22. My expertise is eating. My love is Magnolia Bakery. Your bundt with the fabulous combinations is da bomb – what more can I say.

  23. Holly, Chambord sounds like a great idea. I do love raspberries.

    Thanks, giz!

  24. Chocolate Earl-Gray Bundt Cake. It’s amazing in the same way. I infuse a little whipping cream with earlgray as well and whip that up to go with it. This looks great. I love chocolate and almond.

  25. Jennifer, I swear, I print out recipes from blogs every day, but yours seems to be the one site from where I make them *immediately* (rather than putting them in the endless “to make” file). This one did not disappoint – my hubby is a huge amaretto fan and I think he wants to renew his vows now! 😉

  26. That bite’s just right for me.

  27. Ethan, that sounds interesting!

    Susan, thank you so much. Glad it was such a success!

    Bakerella, for me, too. 🙂

  28. How do you think it would turn out if I just used the almond extract and omitted the liqueur? It looks delish as is — but I always seem to embellish things with ganache on top. Yum!

  29. This looks so yummy & delicious.

  30. Michelle, give it a shot. I think it will work just fine.

    Thanks, Helene!

  31. Oh, it’s good! I made it this afternoon after reading the recipe which I followed exactly and wouldn’t change a thing. Of course we had to have a little scoop of vanilla bean ice cream on top!

  32. Kathy, I’m glad you liked it. I kinda wish we’d had some ice cream. Yum!

    Thanks, angel. 🙂

  33. I ran out and bought the anniversay bundt pan at Williams Sonoma (clerk said bundt cake pans are measured by batter – not inches, but she measured it as a 10″). I made the cake, baked for 45 min and cake tester came out clean, but the cake shrunk more than half it’s size while cooling. It tasted okay (covered in ganache) but, was it supposed to shrink like that or did it not get done?

  34. kimberly, as most cakes cool, they will shrink. That’s not unusual at all.

  35. AS SOON as I checked your website and found this recipe, I ran out and made it! Sure, I felt like an idiot buying 4 tablespoons of amaretto (not my liquor style), but it’s all done!

    Anyway, I’m new to cake baking and I’m learning as I go and just in case this tip helps anyone else (my grandma said it should have been a no-brainer, but I sure didn’t know it): use shortening, not butter or spray, to grease the bundt pan. This cake is so moist and it just works better. =)

    For icing, I just used a VERY small amount of butter-cream, melted to the consistency of water, and drizzled it around the outside to make it look marbled. I don’t even LIKE chocolate cake but it looked so good I had to eat it. =)

  36. Oh you are killing me with all of this chocolate! Another YUM 🙂

  37. Thanks, stacy! I don’t use much shortening. I like Baker’s Joy or some other spray with flour. That drizzle sounds delicious!

    Thanks, Kristen!

  38. Amaretto is a great idea–sweet and a little spicy. My friend has an amazing chocolate Kahlua cake…wonder if this could be used in a similar way?

  39. I was so eager to try this cake. Had all the ingredients in the house.
    Mixed it up, thought I’d use half buttermilk, half milk. That is the only thing I changed. It ran over while baking and made a huge mess in my oven.
    And I had to cook it about 40 mins. longer than recipe said too.
    I’m a seasoned cook and baker. Wonder what went wrong??
    I have to say, it is very moist. Love that. Love the color. But not overjoyed by the taste. To me it needs something???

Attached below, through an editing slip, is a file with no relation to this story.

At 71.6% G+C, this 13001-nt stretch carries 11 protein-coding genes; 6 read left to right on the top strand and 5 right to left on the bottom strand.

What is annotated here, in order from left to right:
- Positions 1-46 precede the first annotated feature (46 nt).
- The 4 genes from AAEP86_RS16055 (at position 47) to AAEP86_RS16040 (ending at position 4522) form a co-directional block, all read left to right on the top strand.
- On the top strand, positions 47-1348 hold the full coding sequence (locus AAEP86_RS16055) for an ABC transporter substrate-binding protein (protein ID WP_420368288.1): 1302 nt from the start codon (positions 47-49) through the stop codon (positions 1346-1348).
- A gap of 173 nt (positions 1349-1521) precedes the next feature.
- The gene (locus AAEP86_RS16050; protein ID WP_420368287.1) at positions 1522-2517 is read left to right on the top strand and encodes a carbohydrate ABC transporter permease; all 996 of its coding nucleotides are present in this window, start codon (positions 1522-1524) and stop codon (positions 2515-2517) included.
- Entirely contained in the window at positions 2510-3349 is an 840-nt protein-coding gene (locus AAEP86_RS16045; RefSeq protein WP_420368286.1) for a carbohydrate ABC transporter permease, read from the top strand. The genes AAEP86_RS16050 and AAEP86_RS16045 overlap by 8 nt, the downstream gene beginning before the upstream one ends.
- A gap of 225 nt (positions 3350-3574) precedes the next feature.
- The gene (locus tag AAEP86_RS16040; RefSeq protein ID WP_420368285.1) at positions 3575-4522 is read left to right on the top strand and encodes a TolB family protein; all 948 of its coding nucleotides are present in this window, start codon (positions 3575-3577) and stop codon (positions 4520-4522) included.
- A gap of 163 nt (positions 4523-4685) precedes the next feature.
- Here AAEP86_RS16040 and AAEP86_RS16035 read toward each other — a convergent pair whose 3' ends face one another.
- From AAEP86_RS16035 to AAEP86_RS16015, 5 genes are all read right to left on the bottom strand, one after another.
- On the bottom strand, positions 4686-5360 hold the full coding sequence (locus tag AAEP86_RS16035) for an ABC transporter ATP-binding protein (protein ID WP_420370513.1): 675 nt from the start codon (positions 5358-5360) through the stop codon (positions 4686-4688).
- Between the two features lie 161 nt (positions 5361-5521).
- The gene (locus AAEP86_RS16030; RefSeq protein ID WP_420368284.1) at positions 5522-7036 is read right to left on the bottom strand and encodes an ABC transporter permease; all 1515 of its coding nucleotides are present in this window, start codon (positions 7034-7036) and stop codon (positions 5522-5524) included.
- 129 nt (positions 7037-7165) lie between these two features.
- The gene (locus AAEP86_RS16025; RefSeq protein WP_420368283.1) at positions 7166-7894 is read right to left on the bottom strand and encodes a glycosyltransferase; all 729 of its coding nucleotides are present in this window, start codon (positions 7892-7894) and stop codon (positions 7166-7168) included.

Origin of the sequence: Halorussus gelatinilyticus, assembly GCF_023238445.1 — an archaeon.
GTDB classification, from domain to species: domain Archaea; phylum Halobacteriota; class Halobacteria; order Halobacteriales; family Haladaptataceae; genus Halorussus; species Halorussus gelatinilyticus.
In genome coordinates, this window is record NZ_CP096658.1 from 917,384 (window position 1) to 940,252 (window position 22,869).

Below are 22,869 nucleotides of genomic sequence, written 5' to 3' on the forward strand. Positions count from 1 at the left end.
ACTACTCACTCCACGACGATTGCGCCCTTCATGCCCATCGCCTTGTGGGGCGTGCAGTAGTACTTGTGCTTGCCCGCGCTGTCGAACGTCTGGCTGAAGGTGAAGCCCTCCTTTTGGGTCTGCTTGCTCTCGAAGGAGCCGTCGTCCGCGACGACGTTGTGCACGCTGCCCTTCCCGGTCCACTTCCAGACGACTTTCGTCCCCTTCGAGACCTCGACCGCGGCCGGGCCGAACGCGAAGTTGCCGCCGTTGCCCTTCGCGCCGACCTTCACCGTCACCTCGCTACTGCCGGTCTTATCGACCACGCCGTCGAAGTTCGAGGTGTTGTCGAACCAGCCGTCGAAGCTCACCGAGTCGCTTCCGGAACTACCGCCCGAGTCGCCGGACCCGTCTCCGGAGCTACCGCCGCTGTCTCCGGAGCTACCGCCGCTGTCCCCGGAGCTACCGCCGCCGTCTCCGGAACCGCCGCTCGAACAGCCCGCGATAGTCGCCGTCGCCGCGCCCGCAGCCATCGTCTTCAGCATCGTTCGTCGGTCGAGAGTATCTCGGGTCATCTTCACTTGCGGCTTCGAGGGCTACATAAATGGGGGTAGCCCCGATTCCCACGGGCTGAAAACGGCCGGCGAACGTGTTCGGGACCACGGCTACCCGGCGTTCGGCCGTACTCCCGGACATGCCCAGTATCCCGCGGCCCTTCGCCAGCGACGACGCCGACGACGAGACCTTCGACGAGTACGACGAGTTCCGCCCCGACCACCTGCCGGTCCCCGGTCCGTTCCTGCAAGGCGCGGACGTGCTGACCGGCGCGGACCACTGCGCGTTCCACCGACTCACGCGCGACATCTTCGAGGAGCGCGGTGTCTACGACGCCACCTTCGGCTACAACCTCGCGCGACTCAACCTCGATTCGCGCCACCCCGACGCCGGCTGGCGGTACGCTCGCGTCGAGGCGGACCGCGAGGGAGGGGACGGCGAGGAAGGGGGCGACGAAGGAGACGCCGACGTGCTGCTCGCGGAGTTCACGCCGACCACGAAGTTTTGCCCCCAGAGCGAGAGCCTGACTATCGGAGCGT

I love this site. Baked the chocolate, dried cherry oatmeal cookies and they were awesome!!
    I’m still a fan and will try more recipes from here. Just not this chocolate amaretto cake again.
    Thanks.

  40. Tonda, I’m sorry you had troubles with the cake. I liked the flavor, but it was definitely all about the Amaretto. Maybe a bit too much for a lot of people.

  41. choc and amaretto what a combo ..it has me drooling over the pic.thx for sharing this …saw you on blogged

  42. I’ve baked this cake several times and everyone loves it. My ownly problem seems to be I need to cook it 7 extra minutes – and then the edges are a little over done with a ring towards the center still undercooked on the top. Any suggestons?

  43. Les, are you using a dark pan? If so, try a lighter one. Also, you could try adjusting the oven temperature. Most people’s ovens vary in temperature, so you might try getting an internal thermometer so you can adjust accordingly. Glad you like the cake!

  44. Sadly, I did not find this overly flavorful at all. I regret that I won’t be making this again despite the beautiful pictures.

  45. Ok, I was soon excited to make this, the batter tasted delicious!! It is boiling all over my oven and it’s only been in 25 minutes. House smells terrible. What did I do wrong??

  46. Hey Jennifer, thanks so much for sharing this recipe! It’s SO good! 

    I cut the milk by 2 tbsp and replaced it with amaretto – since I love that flavor – and added a light chocolate glaze to it to bring the chocolate out in the cake. It turned out rich but absolutely delicious! 

  47. A little fear when I thought the cake was going to overflow but finally no (I’ll add a little less milk next time). I covered the cake with aluminum foil after 40 minutes and extended the cooking time by 5 minutes.
    We feasted on this bundt cake very very chewy served with a coconut whipped cream.
    Thank you for this delicious recipe !

  48. I tried this one twice now, out of magnolia. Like everyone says, it smells SO GREAT! But as others have mentioned, we’ve had it just gushing out of the pan after 10 – 20m of cooking. So disappointed! Maybe it is all bundt pans just aren’t made the same and it’s a volume issue. We’re at about 5500ft elevation, so not sure if that would have an issue. I literally thought I put too much baking soda in the first time. At least the second time I was prepared and didn’t start my oven on fire though!

    • Hi! Perhaps the pan was too small? I use a metal pan, so it’s also possible that a different material could make a difference. I can’t help much with high altitude baking, as I live basically at sea level here in New York.